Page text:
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How Much Does a Data Breach Cost?

Trevor Eddolls on results from the Ponemon Institute's “Cost of a Data Breach Report” and lessons mainframe sites can learn from it

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For the past 16 years, IBM has published research by the Ponemon Institute in the annual “Cost of a Data Breach Report.” Its 17th report was published at the end of July this year, and perhaps the biggest finding was that 2020 had the highest average cost for a data breach in 17 years. The cost rose from an average of $3.86 million to $4.24 million.

The report also found that remote working, due to COVID-19, increased the average cost by $1.07 million. The average cost was much higher in breaches where remote working was a factor in causing the breach, compared to those where remote working was not a factor ($4.96 compared to $3.89 million), which is nearly 15% more than the average breach.

Data breaches in the U.S. were the most expensive, costing $9.05 million per incident. The next two most expensive regions were the Middle East, costing $6.93 million, then Canada with $5.4 million.

In terms of how organizations were breached, the most common way was through using compromised credentials. The survey found that stolen user credentials were used in 20% of breaches, and at those sites, the average cost of the breach was $4.37 million. The other big issue with breaches using compromised credentials was that they took longer to detect. On average, they took 250 days compared to the survey average of 212 days. And they also took longer to contain.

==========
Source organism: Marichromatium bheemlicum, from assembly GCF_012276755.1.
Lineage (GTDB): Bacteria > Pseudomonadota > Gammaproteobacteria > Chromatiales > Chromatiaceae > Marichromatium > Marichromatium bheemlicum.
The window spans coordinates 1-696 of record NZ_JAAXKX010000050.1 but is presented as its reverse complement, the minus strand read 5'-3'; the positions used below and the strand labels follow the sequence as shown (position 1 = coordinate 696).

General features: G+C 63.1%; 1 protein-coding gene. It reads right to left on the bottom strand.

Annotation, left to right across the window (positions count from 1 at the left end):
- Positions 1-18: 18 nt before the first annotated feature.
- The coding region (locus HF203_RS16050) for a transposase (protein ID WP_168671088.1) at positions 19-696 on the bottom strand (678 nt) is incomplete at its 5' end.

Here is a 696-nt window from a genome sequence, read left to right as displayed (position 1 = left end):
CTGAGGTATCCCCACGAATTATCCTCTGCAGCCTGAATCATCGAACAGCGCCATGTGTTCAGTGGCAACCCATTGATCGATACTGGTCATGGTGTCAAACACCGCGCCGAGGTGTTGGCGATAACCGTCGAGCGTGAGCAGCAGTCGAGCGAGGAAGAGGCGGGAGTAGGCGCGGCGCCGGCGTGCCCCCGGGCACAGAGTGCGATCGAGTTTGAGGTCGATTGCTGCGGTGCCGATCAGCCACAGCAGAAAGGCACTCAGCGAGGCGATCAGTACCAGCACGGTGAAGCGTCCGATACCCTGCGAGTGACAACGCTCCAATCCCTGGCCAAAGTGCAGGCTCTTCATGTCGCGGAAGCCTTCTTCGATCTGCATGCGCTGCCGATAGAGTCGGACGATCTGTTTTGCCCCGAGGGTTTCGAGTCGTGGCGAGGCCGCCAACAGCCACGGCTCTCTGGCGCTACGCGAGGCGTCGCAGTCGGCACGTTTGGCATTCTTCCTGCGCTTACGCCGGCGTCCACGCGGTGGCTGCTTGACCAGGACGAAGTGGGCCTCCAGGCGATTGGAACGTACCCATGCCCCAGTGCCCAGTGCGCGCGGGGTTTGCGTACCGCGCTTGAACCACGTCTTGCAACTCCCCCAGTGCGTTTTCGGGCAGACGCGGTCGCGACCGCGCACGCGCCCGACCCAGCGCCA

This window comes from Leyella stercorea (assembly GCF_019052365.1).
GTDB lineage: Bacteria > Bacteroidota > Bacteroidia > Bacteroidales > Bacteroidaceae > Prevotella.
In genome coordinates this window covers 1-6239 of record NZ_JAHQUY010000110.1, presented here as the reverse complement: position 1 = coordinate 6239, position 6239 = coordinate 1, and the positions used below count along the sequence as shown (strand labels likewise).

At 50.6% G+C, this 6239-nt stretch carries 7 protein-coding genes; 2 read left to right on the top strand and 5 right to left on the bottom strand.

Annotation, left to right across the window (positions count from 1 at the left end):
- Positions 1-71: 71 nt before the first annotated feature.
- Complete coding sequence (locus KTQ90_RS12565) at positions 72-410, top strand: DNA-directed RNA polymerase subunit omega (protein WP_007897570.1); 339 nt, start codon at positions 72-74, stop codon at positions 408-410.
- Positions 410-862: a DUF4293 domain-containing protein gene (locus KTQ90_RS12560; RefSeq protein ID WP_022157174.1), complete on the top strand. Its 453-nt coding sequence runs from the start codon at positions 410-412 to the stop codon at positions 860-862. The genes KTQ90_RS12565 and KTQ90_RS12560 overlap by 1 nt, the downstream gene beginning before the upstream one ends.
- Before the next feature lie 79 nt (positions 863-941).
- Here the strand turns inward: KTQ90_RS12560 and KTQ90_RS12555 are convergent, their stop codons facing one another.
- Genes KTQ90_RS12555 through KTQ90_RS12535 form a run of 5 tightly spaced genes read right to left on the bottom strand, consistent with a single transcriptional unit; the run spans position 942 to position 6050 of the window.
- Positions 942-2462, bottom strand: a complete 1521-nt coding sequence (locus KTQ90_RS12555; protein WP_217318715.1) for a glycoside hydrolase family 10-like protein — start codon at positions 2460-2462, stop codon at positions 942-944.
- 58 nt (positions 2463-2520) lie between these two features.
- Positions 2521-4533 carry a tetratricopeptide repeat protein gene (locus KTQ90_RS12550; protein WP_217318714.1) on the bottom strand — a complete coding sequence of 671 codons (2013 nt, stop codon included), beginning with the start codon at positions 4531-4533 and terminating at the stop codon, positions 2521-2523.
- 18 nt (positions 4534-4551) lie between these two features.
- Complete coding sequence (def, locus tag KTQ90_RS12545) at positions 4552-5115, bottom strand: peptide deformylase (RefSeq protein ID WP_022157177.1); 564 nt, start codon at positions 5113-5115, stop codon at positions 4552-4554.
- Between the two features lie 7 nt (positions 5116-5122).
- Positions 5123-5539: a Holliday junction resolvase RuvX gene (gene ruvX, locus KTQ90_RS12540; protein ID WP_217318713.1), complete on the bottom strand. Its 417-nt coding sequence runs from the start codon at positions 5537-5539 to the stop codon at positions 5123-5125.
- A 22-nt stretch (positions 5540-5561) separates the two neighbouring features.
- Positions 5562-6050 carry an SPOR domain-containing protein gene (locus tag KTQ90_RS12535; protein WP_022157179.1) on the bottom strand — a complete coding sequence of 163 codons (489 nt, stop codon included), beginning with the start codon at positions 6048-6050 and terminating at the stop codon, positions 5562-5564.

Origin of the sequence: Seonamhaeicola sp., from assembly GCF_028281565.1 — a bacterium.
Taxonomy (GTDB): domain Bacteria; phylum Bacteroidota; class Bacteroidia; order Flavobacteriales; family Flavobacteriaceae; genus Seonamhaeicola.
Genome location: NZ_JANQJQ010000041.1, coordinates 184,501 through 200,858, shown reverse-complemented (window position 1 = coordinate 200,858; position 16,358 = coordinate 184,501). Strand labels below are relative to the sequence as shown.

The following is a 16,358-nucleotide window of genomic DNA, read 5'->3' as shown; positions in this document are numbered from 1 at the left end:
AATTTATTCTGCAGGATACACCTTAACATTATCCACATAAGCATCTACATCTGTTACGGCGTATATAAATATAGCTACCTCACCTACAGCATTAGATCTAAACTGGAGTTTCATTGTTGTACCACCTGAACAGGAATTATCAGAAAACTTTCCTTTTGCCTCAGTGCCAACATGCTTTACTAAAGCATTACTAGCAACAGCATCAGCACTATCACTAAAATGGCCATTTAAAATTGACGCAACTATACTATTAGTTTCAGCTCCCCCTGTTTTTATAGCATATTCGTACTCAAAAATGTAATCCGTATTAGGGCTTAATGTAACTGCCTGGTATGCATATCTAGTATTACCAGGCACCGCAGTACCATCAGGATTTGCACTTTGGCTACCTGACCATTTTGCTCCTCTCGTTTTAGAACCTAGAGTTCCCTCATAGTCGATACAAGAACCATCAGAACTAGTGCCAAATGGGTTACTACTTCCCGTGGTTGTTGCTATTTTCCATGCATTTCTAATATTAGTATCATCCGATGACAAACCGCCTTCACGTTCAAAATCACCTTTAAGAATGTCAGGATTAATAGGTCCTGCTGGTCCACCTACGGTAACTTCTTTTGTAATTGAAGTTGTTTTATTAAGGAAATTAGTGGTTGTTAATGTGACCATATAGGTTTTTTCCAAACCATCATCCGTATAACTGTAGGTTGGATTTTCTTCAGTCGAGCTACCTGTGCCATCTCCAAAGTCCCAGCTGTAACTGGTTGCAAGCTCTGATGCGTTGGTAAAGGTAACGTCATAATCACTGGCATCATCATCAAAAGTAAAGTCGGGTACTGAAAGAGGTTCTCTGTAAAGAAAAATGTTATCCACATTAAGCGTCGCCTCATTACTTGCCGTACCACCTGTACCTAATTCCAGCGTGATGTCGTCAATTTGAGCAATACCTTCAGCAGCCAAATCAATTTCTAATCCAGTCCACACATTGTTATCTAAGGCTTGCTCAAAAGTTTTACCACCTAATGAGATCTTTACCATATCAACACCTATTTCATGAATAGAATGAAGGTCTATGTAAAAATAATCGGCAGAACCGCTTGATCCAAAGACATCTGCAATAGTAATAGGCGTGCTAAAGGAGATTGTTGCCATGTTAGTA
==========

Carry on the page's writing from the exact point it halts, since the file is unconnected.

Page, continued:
The cost of a breach in the healthcare sector was the highest. In fact, all industries that faced operational changes because of the pandemic were impacted negatively—so as well as healthcare, that’s retail, hospitality and consumer manufacturing/distribution. Healthcare breaches rose to a staggering $9.23 million per incident, which is around $2 million more than the 2020 report figure. Data breaches in the financial sector cost on average $5.72 million, with pharmaceutical companies costing $5.04 million. The cost of a breach also increased this year for industries in retail, media, hospitality and the public sector.

The report also found that personal data about customers (e.g. name, email and password) was the type of data most frequently accessed, with 44% of data breaches exposing this information. The loss of customer personal identifiable information (PII) was also the most expensive compared to other types of data loss. The figures were $180 per lost or stolen record compared to $161 for overall per record average.

Of course, userids and passwords stolen from one attack could, potentially, be used in a future data breach by hackers. What makes this more likely is a survey finding that 82% of the people they surveyed admitted reusing passwords across multiple accounts.

Containing a Data Breach